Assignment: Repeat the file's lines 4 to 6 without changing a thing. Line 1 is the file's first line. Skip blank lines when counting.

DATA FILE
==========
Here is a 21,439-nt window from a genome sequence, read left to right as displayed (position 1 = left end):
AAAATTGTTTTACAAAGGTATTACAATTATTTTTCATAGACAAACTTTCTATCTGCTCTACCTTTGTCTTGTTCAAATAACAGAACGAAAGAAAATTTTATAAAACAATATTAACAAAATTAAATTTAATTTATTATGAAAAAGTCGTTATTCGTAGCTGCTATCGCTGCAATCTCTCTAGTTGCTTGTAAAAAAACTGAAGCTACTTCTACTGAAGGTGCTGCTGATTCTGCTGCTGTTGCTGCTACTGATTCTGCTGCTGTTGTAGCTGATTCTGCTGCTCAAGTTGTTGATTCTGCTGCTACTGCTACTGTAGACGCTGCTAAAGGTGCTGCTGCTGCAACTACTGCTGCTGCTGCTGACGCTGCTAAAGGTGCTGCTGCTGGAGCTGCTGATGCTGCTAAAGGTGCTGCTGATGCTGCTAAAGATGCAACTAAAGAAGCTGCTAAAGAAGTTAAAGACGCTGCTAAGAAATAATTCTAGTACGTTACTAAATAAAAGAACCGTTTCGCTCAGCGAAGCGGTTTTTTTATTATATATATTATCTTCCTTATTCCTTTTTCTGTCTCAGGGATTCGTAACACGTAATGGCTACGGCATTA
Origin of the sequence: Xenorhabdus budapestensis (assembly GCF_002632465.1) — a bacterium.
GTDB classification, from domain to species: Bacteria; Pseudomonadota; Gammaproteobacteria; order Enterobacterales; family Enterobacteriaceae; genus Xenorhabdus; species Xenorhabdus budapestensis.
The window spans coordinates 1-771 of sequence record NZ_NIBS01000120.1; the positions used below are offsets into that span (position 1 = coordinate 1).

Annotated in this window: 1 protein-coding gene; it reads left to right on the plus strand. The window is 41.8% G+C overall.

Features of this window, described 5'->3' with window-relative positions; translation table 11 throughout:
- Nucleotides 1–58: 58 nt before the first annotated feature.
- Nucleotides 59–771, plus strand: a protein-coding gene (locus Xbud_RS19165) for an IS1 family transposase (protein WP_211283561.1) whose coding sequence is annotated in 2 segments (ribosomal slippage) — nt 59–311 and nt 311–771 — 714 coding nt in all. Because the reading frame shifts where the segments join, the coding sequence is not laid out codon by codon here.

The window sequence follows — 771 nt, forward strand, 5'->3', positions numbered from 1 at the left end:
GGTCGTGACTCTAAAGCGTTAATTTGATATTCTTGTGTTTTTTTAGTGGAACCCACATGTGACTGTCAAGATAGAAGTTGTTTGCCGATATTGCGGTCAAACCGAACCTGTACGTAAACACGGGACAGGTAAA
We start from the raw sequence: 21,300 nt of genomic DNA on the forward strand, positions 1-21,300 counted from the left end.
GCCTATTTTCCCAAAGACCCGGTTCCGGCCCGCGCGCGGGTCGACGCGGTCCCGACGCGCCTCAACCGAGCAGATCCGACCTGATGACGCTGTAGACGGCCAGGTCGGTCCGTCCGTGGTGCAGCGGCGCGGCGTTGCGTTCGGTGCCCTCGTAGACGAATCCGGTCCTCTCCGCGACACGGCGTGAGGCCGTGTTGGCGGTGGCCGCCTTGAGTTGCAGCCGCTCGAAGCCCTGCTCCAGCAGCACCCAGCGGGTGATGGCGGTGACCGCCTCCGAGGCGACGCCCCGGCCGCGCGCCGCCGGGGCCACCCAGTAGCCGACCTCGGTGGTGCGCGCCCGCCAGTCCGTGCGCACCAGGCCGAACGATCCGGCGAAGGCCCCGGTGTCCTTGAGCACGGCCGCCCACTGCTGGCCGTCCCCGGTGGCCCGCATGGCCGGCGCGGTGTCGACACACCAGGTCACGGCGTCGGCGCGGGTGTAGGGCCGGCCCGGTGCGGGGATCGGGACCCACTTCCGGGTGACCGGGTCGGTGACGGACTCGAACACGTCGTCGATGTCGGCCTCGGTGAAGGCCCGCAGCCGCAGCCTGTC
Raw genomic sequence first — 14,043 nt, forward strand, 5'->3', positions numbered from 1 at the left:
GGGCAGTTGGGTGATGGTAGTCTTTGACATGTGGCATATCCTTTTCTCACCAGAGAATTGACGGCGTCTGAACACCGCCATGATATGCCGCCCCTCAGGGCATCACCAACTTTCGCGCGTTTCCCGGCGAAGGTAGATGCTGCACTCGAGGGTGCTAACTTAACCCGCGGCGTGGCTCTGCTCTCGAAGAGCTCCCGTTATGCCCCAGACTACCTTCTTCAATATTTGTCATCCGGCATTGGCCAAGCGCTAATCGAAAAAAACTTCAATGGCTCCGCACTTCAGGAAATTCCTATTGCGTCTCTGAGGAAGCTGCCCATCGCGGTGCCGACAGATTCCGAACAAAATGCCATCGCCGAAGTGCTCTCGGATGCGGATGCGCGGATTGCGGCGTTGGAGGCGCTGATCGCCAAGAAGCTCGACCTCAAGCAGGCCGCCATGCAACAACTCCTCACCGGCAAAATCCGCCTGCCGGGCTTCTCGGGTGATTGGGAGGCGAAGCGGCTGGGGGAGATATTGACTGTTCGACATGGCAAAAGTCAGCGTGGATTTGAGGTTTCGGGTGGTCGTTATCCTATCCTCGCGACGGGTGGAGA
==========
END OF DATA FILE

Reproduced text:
GTDB classification, from domain to species: Bacteria; Pseudomonadota; Gammaproteobacteria; order Enterobacterales; family Enterobacteriaceae; genus Xenorhabdus; species Xenorhabdus budapestensis.
The window spans coordinates 1-771 of sequence record NZ_NIBS01000120.1; the positions used below are offsets into that span (position 1 = coordinate 1).

Annotated in this window: 1 protein-coding gene; it reads left to right on the plus strand. The window is 41.8% G+C overall.